• Which economic development incentives are available to jumpstart the state’s southeast economy?
  • Are personal income tax breaks required to help citizens rebound and encourage them to stay?
  • Should special provisions allowing the state to collect local sales taxes and to develop local tax sharing agreements be developed?
  • What state policies can be developed to help local communities deal with the strain of shifting populations?
  • How can the state ensure that expropriation rights are not abused as the area is redeveloped? Where does the line lie between development for the public and private good?
  • Is there a need to adjust the property tax laws for the affected areas?

Education Policy – Pre-K through Postsecondary

Students and staff at all levels of the state’s public and private education institutions have been scattered around Louisiana and other states. Facilities have been damaged and destroyed. The sudden demands for service in some areas and (sometimes permanent) closure of institutions in others complicate the state’s funding scheme. Higher education faces new challenges in workforce development. Elementary and secondary education faces new challenges for its accountability system.

  • Will the enrollment shifts require adjustments to the state’s education funding formulas?
  • Will previously allocated funds travel to districts and institutions where students are newly enrolled?
  • Should state and federal accountability program rules be adjusted to allow for the disruption of performance the migrations will likely cause?
  • Should the legal requirements for certified teachers be adjusted? How well are districts meeting the requirements in the midst of massive student and teacher migrations?
  • What policies will ensure that the Louisiana Community and Technical College System (LCTCS) is able to quickly adapt its workforce training programs to meet new needs?

Public Health Policy

The evacuation and closure of nearly all hospitals in the greater New Orleans area creates tremendous, immediate strain on available healthcare resources. Both short- and long-term health problems are expected to be widespread. The irreparable damage to Charity and University Hospitals in New Orleans and the relocation of the LSU medical and dental schools to Baton Rouge will have long-term impacts requiring the state to step up its healthcare reform efforts. Prior to the emergence of this new set of challenges, Louisiana’s funding for healthcare consistently topped the charts in nationwide comparisons.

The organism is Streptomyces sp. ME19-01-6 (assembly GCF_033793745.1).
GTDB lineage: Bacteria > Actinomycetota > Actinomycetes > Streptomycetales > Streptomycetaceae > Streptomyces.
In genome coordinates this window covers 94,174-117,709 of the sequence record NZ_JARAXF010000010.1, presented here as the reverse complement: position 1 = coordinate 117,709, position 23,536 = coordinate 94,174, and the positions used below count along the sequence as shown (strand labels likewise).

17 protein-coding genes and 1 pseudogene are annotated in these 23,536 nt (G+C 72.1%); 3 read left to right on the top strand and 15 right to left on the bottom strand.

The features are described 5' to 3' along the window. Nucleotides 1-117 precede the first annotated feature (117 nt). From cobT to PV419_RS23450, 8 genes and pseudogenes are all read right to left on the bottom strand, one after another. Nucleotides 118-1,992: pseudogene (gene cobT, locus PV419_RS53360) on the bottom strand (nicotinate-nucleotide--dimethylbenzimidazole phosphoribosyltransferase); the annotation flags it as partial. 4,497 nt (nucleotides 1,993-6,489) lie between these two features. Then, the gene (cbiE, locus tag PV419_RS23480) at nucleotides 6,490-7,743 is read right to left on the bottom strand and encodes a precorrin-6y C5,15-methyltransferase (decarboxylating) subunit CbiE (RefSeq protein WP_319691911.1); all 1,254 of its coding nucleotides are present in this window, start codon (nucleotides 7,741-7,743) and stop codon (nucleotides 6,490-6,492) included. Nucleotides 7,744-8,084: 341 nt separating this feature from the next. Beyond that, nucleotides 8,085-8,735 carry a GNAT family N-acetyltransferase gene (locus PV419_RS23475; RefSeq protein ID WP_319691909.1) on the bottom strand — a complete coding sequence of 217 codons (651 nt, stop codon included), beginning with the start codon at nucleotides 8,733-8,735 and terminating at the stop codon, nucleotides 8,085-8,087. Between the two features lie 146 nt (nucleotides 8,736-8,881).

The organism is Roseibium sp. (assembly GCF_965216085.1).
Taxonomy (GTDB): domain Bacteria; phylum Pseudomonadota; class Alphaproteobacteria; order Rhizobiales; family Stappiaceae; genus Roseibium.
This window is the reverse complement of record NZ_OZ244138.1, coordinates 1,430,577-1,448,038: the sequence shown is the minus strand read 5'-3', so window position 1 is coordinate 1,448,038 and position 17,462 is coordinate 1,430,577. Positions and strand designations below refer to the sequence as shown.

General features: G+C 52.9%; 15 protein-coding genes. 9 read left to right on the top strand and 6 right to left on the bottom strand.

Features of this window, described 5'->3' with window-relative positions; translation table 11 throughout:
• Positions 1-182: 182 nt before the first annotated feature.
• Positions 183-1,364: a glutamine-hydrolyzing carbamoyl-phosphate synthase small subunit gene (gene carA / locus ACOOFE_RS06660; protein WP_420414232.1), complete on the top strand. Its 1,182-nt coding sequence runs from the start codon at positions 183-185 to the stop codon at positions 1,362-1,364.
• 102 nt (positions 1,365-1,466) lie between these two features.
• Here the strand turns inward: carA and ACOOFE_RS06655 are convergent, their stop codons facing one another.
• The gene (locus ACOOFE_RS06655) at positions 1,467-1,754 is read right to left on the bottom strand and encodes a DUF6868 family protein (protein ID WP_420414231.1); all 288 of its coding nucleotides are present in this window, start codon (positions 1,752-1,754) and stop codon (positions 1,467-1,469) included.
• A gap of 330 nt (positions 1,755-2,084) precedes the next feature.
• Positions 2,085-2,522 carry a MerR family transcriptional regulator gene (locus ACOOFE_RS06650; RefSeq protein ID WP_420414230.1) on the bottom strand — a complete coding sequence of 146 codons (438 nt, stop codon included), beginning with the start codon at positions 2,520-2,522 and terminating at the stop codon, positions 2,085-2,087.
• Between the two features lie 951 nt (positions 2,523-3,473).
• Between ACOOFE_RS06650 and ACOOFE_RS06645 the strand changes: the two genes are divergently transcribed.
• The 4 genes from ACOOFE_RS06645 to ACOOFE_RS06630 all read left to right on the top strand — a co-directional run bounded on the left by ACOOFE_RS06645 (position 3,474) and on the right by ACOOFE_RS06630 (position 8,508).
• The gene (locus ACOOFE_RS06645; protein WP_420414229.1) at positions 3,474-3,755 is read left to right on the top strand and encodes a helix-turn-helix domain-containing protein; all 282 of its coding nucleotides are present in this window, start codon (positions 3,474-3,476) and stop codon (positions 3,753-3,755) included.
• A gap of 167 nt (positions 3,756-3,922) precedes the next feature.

• How are public hospital services going to be provided?
  • What will be the impact on plans to replace the charity hospitals in Baton Rouge and New Orleans?
  • Are there ways to satisfy growing health demands with more efficient service provision?
  • What is the impact on the state’s Medicaid program? How will the additional demand be funded?

Infrastructure Redevelopment Policy

Louisiana’s transportation systems have suffered widespread disruption and destruction. Some rebuilding contracts have already been awarded through a fast-track bidding process.

  • Do state and local responsibilities need to be adjusted?
  • What will be the impact on the state’s highway funding priority list?
  • Should the state take a roll in repairing local roads?
  • How can federal funds best be leveraged?

Oversight/Transparency Policy

The hurricane and its disastrous aftermath have greatly impacted transparency in government decision-making. Emergency provisions allow public officials to bypass standard contracting procedures and call special meetings in responding to critical needs. The governor has issued an executive order calling upon the inspector general’s office to monitor transactions made during this emergency. Striking a balance between the government’s ability to act rapidly and the public’s right to accountability may be difficult. However, the laws assuring an open and transparent government must not be ignored.

  • Should oversight of cooperative endeavor agreements be expanded?
  • What mechanisms will assure the proper monitoring of emergency contracts to ensure fairness and transparency as aid dollars are spent?
  • At what point should the open meetings law exception allowed for emergency circumstances be curtailed to prevent its abuse?